Help a Family
You can learn more and make a difference
Childhood cancer, like other difficult medical challenges, places great strain on young patients and their families, and it is wonderful that you want to be supportive during this trying time.
Keep in mind that many families aren’t used to needing or accepting help from others. The best way to offer assistance is to name a specific task or service that you’d like to do for them and to remember that, if the family refuses at first, you may want to offer again a week or two later. It’s also important to remember that the road to recovery can take years, and many families will need long-term assistance.
Here are a few ways you can make a difference in the lives of families affected by cancer:
- Offer to clean their house when they come home from the hospital.
- Buy CDs, an MP3 player, puzzles, reading or activity books for the child and his or her siblings.
- If you’re welcome to visit the hospital, offer to wait with the parents on those long days when they may be scared, bored and exhausted all at the same time.
- Bring a favorite food or a new magazine, and lots of news and stories so the parents feel less left out of their regular life.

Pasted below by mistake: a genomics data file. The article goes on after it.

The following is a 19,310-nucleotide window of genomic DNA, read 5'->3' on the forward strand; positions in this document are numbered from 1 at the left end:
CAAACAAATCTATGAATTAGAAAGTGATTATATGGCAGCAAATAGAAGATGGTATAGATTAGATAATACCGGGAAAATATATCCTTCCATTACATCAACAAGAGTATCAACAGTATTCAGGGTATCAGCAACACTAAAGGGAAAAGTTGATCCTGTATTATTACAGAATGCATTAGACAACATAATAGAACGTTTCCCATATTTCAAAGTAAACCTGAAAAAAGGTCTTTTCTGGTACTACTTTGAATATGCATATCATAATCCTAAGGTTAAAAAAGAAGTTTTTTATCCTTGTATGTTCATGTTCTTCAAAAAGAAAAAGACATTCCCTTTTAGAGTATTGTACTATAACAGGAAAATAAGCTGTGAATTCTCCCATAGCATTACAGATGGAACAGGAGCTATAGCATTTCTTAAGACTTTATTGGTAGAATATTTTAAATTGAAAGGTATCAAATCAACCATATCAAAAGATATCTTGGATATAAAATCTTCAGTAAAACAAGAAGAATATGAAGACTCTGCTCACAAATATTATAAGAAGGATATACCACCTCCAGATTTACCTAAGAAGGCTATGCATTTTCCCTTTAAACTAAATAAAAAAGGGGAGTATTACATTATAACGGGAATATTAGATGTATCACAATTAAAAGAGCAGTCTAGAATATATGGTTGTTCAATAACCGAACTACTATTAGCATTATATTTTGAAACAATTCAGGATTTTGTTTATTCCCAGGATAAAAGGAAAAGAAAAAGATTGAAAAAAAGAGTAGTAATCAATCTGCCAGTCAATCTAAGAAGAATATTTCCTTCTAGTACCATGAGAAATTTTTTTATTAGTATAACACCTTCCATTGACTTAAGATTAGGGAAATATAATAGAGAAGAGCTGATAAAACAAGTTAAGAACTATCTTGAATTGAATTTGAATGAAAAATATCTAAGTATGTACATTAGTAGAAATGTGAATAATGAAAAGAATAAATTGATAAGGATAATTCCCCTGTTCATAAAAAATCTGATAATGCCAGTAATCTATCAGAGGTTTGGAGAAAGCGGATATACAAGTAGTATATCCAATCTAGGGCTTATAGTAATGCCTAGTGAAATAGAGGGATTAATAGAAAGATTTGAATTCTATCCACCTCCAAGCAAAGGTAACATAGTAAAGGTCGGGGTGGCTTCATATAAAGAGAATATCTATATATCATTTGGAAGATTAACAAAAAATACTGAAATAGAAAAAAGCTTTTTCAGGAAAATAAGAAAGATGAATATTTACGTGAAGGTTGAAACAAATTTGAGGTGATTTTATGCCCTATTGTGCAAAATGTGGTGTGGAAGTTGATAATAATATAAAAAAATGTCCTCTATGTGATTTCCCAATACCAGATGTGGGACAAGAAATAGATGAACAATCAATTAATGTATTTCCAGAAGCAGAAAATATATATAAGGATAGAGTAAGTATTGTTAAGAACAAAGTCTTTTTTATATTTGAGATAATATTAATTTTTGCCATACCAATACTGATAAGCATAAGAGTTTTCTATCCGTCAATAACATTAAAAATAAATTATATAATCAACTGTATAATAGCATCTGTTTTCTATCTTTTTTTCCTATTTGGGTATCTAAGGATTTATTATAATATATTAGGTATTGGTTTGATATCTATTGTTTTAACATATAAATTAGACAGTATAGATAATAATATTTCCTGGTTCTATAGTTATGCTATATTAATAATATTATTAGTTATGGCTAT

- Spend time with the child so Mom or Dad can take a shower, get something to eat or just enjoy some quiet downtime.
- Enlist friends to send cards and silly, fun things to the child and his or her siblings.
- Help the child start a collection of favorite things — stickers, pins, toys, scrapbooks — to provide something fun to focus on, and to give family and friends gift-giving ideas.
- Offer to babysit the other children, or encourage one of the siblings to call you whenever he or she needs to talk.
- Be the “fun friend” who always shows up with entertaining stuff like bubbles, silly string, joke books and rub-on tattoos.
- To help keep the family from feeling bombarded with daily calls, set up a voice mail system, an answering machine or a blog that provides updates on the child’s progress and records well-wishes.
Most importantly, work with the family to help them solve any problems that may arise. Never decide on your own to sponsor a large project like a fundraiser or major house repair without talking to the family first. As well-meaning as many of these efforts can be, they may not always serve the family’s most urgent needs. Any supportive undertaking needs to be done in a way that respects the family’s wishes and honors their privacy.
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